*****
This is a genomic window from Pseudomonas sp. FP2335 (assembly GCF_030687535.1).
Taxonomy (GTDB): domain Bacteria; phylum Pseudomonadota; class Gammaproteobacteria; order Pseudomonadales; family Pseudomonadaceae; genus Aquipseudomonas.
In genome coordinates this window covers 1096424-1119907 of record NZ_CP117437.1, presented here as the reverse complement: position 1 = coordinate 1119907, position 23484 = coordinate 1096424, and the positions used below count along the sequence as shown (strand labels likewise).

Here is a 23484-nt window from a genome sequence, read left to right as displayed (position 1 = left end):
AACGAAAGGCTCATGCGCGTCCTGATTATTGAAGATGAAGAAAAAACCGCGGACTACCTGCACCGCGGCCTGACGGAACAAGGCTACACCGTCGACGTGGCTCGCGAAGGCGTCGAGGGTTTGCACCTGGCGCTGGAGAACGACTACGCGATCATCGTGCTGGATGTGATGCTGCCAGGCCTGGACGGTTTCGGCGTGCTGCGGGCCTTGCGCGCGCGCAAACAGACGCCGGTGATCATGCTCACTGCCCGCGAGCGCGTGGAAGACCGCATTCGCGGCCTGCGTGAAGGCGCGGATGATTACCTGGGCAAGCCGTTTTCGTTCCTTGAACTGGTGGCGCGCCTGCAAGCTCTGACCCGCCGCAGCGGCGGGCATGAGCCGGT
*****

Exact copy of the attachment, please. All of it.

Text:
This is a genomic window from Pseudomonas sp. FP2335 (assembly GCF_030687535.1).
Taxonomy (GTDB): domain Bacteria; phylum Pseudomonadota; class Gammaproteobacteria; order Pseudomonadales; family Pseudomonadaceae; genus Aquipseudomonas.
In genome coordinates this window covers 1096424-1119907 of record NZ_CP117437.1, presented here as the reverse complement: position 1 = coordinate 1119907, position 23484 = coordinate 1096424, and the positions used below count along the sequence as shown (strand labels likewise).

Here is a 23484-nt window from a genome sequence, read left to right as displayed (position 1 = left end):
AACGAAAGGCTCATGCGCGTCCTGATTATTGAAGATGAAGAAAAAACCGCGGACTACCTGCACCGCGGCCTGACGGAACAAGGCTACACCGTCGACGTGGCTCGCGAAGGCGTCGAGGGTTTGCACCTGGCGCTGGAGAACGACTACGCGATCATCGTGCTGGATGTGATGCTGCCAGGCCTGGACGGTTTCGGCGTGCTGCGGGCCTTGCGCGCGCGCAAACAGACGCCGGTGATCATGCTCACTGCCCGCGAGCGCGTGGAAGACCGCATTCGCGGCCTGCGTGAAGGCGCGGATGATTACCTGGGCAAGCCGTTTTCGTTCCTTGAACTGGTGGCGCGCCTGCAAGCTCTGACCCGCCGCAGCGGCGGGCATGAGCCGGT